I'm Nate! I grew up in Eastern Washington, where I worked in a glass Laboratory at PNNL where I contributed to a number of material science papers. I went to college at Whitworth University where I received a double-B.S. in Mathematics and Computer Science in 2012. As an undergrad I was part of a humble bioinformatics research group and contributed to research in structured search engines. After this I worked at Microsoft for a couple of years where I did a number of small things mainly related to search suggestions for Bing multimedia. After this I worked as a data science consultant in medical informatics. I've been a Linux user for 10 years. I contribute to free software projects when I can.
These days I am an MA/PhD student at the University of Washington primarily interested in online communities and politics. I'm particularly interested in how organizational norms, practices, and forms emerge (constructed and adopted) or are disrupted (replaced by new forms). I hope that understanding this will help expand and improve management of the commons. I'm also interested in how online communities self--organize and interface with social movements and political organizations. I draw on my computer science background to operationalize interesting concepts from digital trace data.
My most developed project (with Mako and Aaron) is titled "Density dependence without resource partitioning on a Digital Mobilization Platform: Population ecology of collective actions on Change.org." This uses topic models to study competition between online petitions. I presented this research at the Internet Policy and Politics Conference at Oxford in 2016 and will present at ICA in 2017. Preprints of the full version may be available soon.
My main hobbies are skiing, rock climbing, guitar playing, and cooking. I'm married to Amanda, a community organizer and student at UW medical school.
Charlie Kiene (University of Washington)
I am a research assistant in the University of Washington’s Community Data Science Collective. I study human-computer interactions in online communities and massive multiplayer online games.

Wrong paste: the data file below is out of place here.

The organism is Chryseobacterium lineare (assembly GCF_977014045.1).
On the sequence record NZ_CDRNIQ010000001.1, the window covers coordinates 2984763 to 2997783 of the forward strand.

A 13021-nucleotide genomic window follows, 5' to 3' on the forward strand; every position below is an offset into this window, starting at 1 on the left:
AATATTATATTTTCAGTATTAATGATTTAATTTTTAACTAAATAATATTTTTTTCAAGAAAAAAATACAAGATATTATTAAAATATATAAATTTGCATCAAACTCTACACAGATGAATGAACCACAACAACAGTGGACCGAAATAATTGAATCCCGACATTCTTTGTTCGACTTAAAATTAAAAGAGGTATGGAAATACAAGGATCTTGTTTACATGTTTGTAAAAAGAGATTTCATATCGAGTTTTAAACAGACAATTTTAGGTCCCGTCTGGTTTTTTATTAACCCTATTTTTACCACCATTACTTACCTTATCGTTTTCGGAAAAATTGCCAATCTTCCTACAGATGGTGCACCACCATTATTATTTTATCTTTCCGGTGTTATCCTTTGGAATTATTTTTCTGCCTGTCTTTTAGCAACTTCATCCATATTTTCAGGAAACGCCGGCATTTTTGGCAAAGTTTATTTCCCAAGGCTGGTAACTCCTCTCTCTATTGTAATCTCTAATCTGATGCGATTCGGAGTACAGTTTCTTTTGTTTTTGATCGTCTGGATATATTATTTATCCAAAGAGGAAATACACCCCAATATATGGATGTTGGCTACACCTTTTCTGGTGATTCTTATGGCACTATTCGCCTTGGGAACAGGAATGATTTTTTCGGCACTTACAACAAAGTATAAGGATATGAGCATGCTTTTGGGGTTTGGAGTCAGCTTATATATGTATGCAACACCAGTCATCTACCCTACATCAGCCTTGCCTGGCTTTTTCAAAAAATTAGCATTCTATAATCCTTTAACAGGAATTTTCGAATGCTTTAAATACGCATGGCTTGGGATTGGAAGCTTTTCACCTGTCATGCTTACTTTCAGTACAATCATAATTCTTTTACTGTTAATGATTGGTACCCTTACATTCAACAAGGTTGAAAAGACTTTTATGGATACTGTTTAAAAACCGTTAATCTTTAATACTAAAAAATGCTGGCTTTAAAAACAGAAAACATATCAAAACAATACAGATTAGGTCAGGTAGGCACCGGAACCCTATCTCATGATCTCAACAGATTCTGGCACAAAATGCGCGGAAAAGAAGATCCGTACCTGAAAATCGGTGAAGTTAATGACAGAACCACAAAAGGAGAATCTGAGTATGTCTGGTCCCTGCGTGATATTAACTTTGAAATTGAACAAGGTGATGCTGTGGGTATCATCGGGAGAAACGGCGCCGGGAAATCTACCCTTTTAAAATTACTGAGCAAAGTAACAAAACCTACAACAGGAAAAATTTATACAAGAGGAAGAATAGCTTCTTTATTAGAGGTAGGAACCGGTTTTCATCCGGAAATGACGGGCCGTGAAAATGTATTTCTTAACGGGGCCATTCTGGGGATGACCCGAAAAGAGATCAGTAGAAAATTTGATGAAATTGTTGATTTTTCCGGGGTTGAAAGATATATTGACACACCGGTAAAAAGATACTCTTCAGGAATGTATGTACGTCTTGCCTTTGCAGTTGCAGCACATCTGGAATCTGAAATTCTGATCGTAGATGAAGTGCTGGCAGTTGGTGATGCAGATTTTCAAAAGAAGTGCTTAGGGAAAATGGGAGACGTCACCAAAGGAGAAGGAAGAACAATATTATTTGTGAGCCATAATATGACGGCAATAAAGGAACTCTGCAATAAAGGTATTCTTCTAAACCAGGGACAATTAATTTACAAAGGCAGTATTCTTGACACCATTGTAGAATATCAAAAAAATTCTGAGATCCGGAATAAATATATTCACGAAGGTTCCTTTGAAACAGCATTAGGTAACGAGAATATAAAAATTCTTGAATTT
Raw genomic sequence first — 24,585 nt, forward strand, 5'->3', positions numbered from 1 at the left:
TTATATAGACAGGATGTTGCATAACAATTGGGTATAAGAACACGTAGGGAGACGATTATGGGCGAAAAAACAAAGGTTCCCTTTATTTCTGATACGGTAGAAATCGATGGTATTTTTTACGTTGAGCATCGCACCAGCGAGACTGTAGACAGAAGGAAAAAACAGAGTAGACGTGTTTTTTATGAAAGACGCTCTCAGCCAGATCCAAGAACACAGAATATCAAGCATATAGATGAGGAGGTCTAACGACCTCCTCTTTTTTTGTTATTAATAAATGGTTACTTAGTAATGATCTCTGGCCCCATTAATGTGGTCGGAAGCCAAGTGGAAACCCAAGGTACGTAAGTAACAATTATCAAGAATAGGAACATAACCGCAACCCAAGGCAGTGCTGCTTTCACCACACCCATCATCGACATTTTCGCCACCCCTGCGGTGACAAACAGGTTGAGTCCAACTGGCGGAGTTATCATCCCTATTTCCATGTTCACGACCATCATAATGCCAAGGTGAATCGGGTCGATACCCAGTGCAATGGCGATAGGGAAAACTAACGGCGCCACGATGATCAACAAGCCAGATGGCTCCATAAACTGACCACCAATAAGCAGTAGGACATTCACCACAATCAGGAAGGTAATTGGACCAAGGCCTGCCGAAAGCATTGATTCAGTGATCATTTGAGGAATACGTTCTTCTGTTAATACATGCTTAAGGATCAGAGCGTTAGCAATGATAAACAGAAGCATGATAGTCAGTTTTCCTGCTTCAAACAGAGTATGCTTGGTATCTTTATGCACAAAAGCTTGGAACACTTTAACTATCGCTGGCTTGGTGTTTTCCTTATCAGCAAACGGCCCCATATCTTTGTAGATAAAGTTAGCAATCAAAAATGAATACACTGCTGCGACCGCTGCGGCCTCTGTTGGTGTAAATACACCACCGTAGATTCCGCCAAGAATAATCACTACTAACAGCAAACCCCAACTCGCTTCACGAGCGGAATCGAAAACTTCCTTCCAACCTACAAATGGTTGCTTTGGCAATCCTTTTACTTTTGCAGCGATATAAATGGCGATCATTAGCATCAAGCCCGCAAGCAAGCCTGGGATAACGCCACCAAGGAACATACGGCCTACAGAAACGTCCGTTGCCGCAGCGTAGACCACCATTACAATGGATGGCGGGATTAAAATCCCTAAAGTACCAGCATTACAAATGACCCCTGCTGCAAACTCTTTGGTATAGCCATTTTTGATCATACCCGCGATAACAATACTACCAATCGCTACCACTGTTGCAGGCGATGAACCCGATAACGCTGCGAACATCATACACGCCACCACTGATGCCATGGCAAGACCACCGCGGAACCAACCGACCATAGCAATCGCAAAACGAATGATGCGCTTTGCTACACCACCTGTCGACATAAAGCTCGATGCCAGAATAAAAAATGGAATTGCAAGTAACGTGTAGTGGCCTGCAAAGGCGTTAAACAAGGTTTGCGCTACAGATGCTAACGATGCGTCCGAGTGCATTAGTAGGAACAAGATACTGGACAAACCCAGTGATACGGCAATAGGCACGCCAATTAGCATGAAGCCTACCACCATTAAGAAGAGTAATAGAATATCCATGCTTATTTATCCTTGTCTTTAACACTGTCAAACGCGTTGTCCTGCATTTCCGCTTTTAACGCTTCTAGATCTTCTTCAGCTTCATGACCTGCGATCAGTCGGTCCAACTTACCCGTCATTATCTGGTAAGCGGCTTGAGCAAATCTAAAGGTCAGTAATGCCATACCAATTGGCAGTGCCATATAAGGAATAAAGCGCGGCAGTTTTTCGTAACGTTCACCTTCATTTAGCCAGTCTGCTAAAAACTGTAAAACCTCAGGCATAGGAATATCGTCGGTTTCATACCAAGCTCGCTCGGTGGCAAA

I’m fascinated by the online organizational groups that are formed in online, team-based games. These groups, from guilds in World of Warcraft to professional teams in League of Legends, often resemble real world organizations, and it is my goal as a researcher to identify, analyze, and report on their unique organizational and communication systems. I’m also interested in how online communities react to newcomers and what systems are successful in socializing them into community norms. I’ve participated in tons of online communities throughout parts of my life, but I’ve been a gamer forever.
Details at User:Healspersecond
Naruth Kongurai (University of Washington)
I'm Naruth - you can call me Sam too! I am a third-year undergraduate student who is pursuing a degree in Communication at the University of Washington (Seattle campus). I grew up in Bangkok, Thailand and was an exchange student who studied at a US high school in Redwood Falls, Minnesota prior to coming to Seattle for an academic study. I do not have a background in Computer Science, but I had interned as a software developer and a mobile developer both here in the United States and back at home in Thailand.
When I was about to become a junior, I was encouraged by Professor Randal Beam who teaches in the Communication department to be actively involved in the research community. I did not know what I was interested in at the time, but I was certain it had to be related to technology. I eventually found out about this research group and met with Professor Mako for the first time. Now that I am a part of this awesome community of researchers, I am starting my work on analyzing how technological platforms might affect children and teenagers in terms of their learning experience. And the platform I will be investigating for my research is the online coding platform Scratch.
You can read more about me on my homepage.
Andrés Monroy-Hernández (Microsoft Research)
I'm a researcher in FUSE Labs at Microsoft Research and an affiliate faculty at the University of Washington. My work focuses on the study and design of social computing systems. Some areas I've worked on are crowdsourcing, peer production, remixing, civic tech, urban computing, and online learning.
Some projects I've worked on lately include Calendar.help, a hybrid intelligence scheduling assistant partly powered by crowds; Narcotweets, a research project studying how people use social media during war and political uprisings; and the Scratch Online Community, a website where millions of young people learn to program and remix games and animations.
Jonathan T. Morgan (Wikimedia Foundation)
I'm a design researcher at Wikimedia. Most of my research involves understanding the sociotechnical mechanisms through which participants in Wikimedia project coordinate their work across time and space. My goal is to do everything I can to foster fun & meaningful experiences for the millions of humans across the world who read, write, teach, research, remix, and hack Wikipedia. You can find out more about me here and here.
I am a voracious and omnivorous reader, and a passionately amateurish musician. When I'm away from the keyboard, you can usually find me exploring the beaches and forests of Whidbey Island with my wife and my dog Ozy.